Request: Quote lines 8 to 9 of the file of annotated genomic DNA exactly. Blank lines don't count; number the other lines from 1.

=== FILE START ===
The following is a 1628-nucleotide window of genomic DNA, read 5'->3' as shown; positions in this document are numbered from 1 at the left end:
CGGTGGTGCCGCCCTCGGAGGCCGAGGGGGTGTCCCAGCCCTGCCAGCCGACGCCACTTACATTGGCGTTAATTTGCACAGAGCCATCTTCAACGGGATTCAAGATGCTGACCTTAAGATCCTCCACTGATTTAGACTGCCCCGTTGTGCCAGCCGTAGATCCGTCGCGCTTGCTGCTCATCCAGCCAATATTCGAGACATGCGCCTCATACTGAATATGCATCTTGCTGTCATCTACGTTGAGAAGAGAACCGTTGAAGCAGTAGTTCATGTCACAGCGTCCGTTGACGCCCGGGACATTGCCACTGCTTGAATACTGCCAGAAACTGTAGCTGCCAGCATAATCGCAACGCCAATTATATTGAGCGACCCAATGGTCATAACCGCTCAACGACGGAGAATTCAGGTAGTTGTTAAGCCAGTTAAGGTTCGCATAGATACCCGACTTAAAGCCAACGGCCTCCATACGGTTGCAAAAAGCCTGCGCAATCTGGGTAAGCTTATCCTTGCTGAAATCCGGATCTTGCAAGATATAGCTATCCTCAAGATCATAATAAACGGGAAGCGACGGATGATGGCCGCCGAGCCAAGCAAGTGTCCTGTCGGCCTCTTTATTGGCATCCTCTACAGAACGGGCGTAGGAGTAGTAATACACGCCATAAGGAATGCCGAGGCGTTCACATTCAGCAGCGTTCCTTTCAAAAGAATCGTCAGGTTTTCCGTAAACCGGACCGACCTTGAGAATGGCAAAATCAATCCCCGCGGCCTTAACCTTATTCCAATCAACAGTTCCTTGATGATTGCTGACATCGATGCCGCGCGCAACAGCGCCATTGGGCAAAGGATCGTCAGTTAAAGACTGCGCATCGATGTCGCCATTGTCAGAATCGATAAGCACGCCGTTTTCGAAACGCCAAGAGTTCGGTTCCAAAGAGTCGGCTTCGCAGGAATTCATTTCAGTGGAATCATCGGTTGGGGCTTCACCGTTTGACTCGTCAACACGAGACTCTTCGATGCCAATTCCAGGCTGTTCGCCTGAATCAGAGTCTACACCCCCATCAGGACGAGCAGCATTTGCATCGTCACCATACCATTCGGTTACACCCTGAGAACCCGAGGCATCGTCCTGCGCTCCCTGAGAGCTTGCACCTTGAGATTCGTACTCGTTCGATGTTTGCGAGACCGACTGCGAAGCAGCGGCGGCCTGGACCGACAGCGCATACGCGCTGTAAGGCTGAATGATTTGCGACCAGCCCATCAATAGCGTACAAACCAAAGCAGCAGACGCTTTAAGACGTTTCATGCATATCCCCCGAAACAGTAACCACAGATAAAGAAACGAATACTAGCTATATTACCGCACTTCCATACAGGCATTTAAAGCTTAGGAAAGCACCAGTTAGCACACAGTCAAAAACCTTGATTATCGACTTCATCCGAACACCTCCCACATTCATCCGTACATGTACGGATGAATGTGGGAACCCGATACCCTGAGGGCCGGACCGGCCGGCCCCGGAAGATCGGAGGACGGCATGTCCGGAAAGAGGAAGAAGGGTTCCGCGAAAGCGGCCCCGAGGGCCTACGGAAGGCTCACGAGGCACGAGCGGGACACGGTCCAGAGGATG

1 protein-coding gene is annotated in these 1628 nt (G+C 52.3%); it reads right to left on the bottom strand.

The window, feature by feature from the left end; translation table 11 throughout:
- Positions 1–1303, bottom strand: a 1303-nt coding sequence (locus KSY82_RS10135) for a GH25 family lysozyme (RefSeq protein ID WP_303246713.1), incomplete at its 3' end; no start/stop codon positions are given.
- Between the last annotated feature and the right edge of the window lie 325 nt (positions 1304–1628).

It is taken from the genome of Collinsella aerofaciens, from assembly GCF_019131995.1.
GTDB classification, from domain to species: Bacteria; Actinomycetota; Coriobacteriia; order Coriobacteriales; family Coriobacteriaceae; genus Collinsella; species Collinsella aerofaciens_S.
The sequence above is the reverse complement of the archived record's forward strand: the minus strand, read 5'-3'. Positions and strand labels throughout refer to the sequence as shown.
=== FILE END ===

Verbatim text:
GTDB classification, from domain to species: Bacteria; Actinomycetota; Coriobacteriia; order Coriobacteriales; family Coriobacteriaceae; genus Collinsella; species Collinsella aerofaciens_S.
The sequence above is the reverse complement of the archived record's forward strand: the minus strand, read 5'-3'. Positions and strand labels throughout refer to the sequence as shown.